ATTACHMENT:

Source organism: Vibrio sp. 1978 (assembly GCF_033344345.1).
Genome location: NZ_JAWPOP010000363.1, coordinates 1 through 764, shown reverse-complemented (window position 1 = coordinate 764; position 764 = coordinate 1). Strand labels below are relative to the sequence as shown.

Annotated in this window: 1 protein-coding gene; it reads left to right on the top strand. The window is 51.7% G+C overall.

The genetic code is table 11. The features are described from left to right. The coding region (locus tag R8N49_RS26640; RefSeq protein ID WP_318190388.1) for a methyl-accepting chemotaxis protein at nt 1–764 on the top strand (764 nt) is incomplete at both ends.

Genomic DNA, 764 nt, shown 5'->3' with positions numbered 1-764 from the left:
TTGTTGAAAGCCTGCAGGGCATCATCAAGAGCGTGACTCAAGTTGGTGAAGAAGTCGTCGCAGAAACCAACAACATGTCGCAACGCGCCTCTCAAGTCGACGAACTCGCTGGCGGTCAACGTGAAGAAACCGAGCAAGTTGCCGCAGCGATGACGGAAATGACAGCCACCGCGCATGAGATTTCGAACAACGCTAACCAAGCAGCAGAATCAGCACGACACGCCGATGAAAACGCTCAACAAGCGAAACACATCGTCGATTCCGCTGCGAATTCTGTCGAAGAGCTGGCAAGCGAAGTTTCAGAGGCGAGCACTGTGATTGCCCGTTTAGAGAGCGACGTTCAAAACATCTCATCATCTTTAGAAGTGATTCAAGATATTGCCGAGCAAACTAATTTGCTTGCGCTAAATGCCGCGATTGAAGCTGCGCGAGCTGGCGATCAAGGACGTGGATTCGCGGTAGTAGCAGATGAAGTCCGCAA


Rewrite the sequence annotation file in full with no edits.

Source organism: Vibrio sp. 1978 (assembly GCF_033344345.1).
Genome location: NZ_JAWPOP010000363.1, coordinates 1 through 764, shown reverse-complemented (window position 1 = coordinate 764; position 764 = coordinate 1). Strand labels below are relative to the sequence as shown.

Annotated in this window: 1 protein-coding gene; it reads left to right on the top strand. The window is 51.7% G+C overall.

The genetic code is table 11. The features are described from left to right. The coding region (locus tag R8N49_RS26640; RefSeq protein ID WP_318190388.1) for a methyl-accepting chemotaxis protein at nt 1–764 on the top strand (764 nt) is incomplete at both ends.

Genomic DNA, 764 nt, shown 5'->3' with positions numbered 1-764 from the left:
TTGTTGAAAGCCTGCAGGGCATCATCAAGAGCGTGACTCAAGTTGGTGAAGAAGTCGTCGCAGAAACCAACAACATGTCGCAACGCGCCTCTCAAGTCGACGAACTCGCTGGCGGTCAACGTGAAGAAACCGAGCAAGTTGCCGCAGCGATGACGGAAATGACAGCCACCGCGCATGAGATTTCGAACAACGCTAACCAAGCAGCAGAATCAGCACGACACGCCGATGAAAACGCTCAACAAGCGAAACACATCGTCGATTCCGCTGCGAATTCTGTCGAAGAGCTGGCAAGCGAAGTTTCAGAGGCGAGCACTGTGATTGCCCGTTTAGAGAGCGACGTTCAAAACATCTCATCATCTTTAGAAGTGATTCAAGATATTGCCGAGCAAACTAATTTGCTTGCGCTAAATGCCGCGATTGAAGCTGCGCGAGCTGGCGATCAAGGACGTGGATTCGCGGTAGTAGCAGATGAAGTCCGCAA